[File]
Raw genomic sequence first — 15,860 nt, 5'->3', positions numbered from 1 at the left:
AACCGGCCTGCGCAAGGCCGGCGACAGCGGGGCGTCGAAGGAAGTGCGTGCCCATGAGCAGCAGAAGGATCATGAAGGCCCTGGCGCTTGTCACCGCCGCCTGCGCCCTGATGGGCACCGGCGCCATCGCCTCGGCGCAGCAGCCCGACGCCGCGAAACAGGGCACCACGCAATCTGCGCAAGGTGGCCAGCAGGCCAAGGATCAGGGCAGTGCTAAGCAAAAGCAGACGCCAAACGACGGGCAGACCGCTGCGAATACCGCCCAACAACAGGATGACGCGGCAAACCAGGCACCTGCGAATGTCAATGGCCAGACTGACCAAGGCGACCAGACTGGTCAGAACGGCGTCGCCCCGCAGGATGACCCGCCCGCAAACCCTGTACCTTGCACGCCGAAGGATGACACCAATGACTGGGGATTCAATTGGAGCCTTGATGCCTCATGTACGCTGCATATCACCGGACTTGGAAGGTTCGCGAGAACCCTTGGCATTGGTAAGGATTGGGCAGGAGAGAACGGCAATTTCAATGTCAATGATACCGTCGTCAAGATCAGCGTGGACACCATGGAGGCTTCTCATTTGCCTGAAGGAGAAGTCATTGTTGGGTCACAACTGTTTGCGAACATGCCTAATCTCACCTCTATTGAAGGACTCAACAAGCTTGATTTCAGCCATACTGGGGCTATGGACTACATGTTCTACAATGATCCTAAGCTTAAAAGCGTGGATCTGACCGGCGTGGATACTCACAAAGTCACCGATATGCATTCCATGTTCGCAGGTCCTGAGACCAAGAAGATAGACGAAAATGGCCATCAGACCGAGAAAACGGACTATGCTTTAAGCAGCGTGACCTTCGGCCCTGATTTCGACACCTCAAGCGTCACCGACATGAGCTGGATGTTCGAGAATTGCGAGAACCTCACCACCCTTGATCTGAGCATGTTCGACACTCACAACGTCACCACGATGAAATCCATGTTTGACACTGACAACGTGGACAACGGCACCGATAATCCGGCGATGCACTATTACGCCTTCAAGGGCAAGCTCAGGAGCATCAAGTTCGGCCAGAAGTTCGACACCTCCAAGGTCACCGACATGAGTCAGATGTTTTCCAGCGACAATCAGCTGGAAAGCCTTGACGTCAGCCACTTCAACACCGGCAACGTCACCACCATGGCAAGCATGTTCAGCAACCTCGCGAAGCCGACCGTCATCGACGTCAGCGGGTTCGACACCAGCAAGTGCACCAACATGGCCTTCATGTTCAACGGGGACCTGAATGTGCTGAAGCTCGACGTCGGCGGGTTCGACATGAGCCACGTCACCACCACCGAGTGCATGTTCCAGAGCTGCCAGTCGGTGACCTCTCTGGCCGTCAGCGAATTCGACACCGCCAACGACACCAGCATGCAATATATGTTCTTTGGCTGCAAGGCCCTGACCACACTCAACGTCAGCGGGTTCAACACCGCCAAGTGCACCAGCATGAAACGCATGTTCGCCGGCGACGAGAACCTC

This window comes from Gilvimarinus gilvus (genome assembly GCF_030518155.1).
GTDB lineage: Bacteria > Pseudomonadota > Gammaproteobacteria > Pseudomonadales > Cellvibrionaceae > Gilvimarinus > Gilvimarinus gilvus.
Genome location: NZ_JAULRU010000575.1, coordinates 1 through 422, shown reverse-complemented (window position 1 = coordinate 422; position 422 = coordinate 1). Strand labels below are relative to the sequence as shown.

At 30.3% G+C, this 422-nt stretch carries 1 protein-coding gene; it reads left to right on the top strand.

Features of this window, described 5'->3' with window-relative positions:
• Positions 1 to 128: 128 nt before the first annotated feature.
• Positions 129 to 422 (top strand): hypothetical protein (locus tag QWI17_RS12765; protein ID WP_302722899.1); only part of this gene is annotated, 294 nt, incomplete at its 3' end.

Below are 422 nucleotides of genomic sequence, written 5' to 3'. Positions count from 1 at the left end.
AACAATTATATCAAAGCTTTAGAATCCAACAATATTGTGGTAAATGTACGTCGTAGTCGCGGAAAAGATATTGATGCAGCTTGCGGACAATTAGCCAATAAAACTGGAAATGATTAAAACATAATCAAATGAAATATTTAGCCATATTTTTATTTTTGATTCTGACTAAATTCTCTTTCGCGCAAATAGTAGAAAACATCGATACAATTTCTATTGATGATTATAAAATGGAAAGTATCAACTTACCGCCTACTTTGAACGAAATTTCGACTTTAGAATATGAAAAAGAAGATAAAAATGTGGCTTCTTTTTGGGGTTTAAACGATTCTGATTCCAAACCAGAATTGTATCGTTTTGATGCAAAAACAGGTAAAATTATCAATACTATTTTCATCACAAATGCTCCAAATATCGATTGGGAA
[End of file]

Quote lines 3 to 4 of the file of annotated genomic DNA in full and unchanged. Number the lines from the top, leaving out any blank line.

This window comes from Gilvimarinus gilvus (genome assembly GCF_030518155.1).
GTDB lineage: Bacteria > Pseudomonadota > Gammaproteobacteria > Pseudomonadales > Cellvibrionaceae > Gilvimarinus > Gilvimarinus gilvus.